COA flags memorial commission's lack of progress on martial law museum

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(Photo from the Human Rights Violations Victims' Memorial Commission showing the design of the Freedom Memorial Museum)

Metro Manila (CNN Philippines, June 16) – State auditors said the commission mandated to establish a museum in honor of martial law victims should reevaluate its strategies after failing to build the Freedom Memorial Museum (FMM) initially expected to open in September.

In an annual audit report released Thursday, the Commission on Audit (COA) said the Human Rights Violations Victims' Memorial Commission (HRVVMC) “has not achieved much,” citing among others its failure to construct the museum – its flagship project – four years after receiving regular appropriations from the government.

In 2019, it was announced the museum will be put up in the University of the Philippines Diliman campus.

It was expected to be finished by September 2022, marking the 50th anniversary of the martial law declaration of former President Ferdinand E. Marcos, the father and namesake of the country's incoming leader, Ferdinand "Bongbong" Marcos Jr.

In September 2020, HRVVMC conducted the pre-procurement for the infrastructure works of the ₱460-million museum. COA noted the total costs are estimated at ₱540 million after an additional ₱80 million was incurred to free up the space intended for the FMM.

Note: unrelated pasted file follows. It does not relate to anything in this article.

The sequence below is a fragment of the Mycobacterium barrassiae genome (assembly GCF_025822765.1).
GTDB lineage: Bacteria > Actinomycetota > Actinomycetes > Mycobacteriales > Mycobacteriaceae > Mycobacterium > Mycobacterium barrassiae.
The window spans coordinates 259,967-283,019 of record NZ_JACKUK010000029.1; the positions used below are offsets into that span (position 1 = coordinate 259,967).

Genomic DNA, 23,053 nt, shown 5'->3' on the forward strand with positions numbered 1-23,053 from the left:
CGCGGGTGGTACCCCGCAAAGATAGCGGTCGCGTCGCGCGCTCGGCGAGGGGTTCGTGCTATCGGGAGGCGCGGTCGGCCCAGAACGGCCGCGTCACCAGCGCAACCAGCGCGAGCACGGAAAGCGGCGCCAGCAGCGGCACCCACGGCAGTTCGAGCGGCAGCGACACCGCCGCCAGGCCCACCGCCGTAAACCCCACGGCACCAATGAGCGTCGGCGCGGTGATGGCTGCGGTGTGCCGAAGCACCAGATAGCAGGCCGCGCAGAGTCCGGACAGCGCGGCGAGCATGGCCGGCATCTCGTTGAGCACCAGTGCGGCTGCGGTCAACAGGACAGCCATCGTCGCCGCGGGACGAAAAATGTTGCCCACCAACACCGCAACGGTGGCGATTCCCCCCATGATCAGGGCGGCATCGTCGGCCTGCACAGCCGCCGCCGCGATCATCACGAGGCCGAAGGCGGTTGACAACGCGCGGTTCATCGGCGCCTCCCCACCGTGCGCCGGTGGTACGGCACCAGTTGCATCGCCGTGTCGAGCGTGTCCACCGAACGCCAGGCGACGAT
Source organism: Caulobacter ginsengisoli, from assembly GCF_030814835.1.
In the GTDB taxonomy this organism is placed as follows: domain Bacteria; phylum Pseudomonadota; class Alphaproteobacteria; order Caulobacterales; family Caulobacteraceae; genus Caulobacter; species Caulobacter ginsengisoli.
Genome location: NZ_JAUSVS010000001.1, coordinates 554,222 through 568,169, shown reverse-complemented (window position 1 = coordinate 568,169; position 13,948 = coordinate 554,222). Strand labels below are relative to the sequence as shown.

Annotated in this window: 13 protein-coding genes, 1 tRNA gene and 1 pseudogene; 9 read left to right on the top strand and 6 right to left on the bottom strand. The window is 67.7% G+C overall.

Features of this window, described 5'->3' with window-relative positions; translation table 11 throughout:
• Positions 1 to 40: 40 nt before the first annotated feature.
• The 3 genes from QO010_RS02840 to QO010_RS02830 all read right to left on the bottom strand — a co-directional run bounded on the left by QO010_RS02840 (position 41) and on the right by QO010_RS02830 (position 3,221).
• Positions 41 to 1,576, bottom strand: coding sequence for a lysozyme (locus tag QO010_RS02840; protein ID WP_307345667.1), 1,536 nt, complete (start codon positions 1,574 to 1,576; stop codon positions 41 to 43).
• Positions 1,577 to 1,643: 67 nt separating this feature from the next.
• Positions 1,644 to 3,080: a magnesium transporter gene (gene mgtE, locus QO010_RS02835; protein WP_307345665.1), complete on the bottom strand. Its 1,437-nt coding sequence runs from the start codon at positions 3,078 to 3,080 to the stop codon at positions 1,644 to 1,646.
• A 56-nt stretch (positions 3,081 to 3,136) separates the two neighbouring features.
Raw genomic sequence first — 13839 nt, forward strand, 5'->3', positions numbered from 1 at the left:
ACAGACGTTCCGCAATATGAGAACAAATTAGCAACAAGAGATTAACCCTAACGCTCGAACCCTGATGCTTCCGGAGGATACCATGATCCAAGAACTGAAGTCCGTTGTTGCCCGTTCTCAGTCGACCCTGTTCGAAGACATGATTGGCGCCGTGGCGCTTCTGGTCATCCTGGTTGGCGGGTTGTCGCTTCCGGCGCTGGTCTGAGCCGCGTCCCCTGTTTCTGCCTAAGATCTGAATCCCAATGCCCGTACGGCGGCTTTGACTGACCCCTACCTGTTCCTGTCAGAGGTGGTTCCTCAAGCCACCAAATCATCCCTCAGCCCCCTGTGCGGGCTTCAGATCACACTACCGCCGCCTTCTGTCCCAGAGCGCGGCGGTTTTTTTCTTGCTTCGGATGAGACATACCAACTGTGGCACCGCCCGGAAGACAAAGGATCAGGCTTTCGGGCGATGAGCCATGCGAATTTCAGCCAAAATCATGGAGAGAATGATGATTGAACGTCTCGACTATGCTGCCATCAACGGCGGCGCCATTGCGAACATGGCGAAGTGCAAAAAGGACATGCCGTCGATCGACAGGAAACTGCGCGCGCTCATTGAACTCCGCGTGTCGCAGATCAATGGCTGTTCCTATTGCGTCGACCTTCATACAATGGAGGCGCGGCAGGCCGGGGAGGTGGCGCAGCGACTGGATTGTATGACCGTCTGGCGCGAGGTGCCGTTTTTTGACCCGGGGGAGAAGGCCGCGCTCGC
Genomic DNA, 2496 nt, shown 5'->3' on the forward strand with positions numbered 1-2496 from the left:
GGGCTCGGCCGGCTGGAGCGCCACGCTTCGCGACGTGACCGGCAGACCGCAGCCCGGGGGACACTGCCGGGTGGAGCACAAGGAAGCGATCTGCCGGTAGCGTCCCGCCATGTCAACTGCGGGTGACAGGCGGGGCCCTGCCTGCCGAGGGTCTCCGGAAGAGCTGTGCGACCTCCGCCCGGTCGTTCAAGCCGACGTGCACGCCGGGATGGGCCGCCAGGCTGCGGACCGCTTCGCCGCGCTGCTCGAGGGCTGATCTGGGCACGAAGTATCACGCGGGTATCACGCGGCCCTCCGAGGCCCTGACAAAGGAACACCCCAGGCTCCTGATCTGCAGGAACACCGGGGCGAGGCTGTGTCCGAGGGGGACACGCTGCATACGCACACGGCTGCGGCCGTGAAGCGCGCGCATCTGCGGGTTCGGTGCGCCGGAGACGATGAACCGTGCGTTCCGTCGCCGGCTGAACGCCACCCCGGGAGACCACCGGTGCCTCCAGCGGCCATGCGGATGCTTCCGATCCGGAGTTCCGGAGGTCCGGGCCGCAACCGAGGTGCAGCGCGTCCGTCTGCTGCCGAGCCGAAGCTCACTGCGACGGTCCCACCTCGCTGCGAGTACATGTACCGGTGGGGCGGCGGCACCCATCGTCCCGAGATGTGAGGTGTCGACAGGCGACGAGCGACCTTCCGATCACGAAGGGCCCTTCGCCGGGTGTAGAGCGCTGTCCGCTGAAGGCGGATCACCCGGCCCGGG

However, it took over 10 months for the agency to award the contract, or more than five months beyond the allowable timeline, according to state auditors.

“Up until this date, no single pillar has been built to gear up the construction of the FMM and the contract has now been scrapped/rescinded, and the mobilization fee has been returned by the contractor due to disagreements and delays of the contracting parties,” the report read.

COA added there is a scarcity of museum curators, affecting the agency’s methodology of collecting and storing items.

CNN Philippines is trying to get a comment from HRVVMC regarding these issues.

Meanwhile, auditors also said there was “misalignment” of the commission's projects and activities with the expected output and organizational outcome.

On this matter, HRVVMC explained that it had already raised concerns in 2018 that the output and outcome indicators determined by the Department of Budget and Management (DBM) are not the proper measures by which the commission should be evaluated, “considering it was starting from scratch and had no stable organization in existence.”

“It is the DBM, themselves, who says that, to reiterate, the output and outcome indicators will be applicable once the construction of the museum is completed. Therefore, the projects and activities of HRVVMC cannot be measured using these indicators alone,” HRVVMC contended, as stated in the COA report.

Aside from a regular budget, the commission has an appropriation of at least ₱500 million from the accrued interest of the ₱10 billion-fund which came from Marcos’ ill-gotten wealth in Switzerland and returned to the Philippine government through the decisions of the Swiss Federal Supreme Court and the Supreme Court of the Philippines, according to the HRVVMC website and the COA report.

Republic Act No. 10368 signed in 2013 by then-President Benigno “Noynoy” Aquino III mandates the creation of a museum, memorial or library to commemorate victims and survivors of human rights violations during the Marcos regime.

According to international human rights group Amnesty International, around 70,000 people were imprisoned, 30,000 tortured, more than 3,000 killed, and hundreds disappeared during martial law.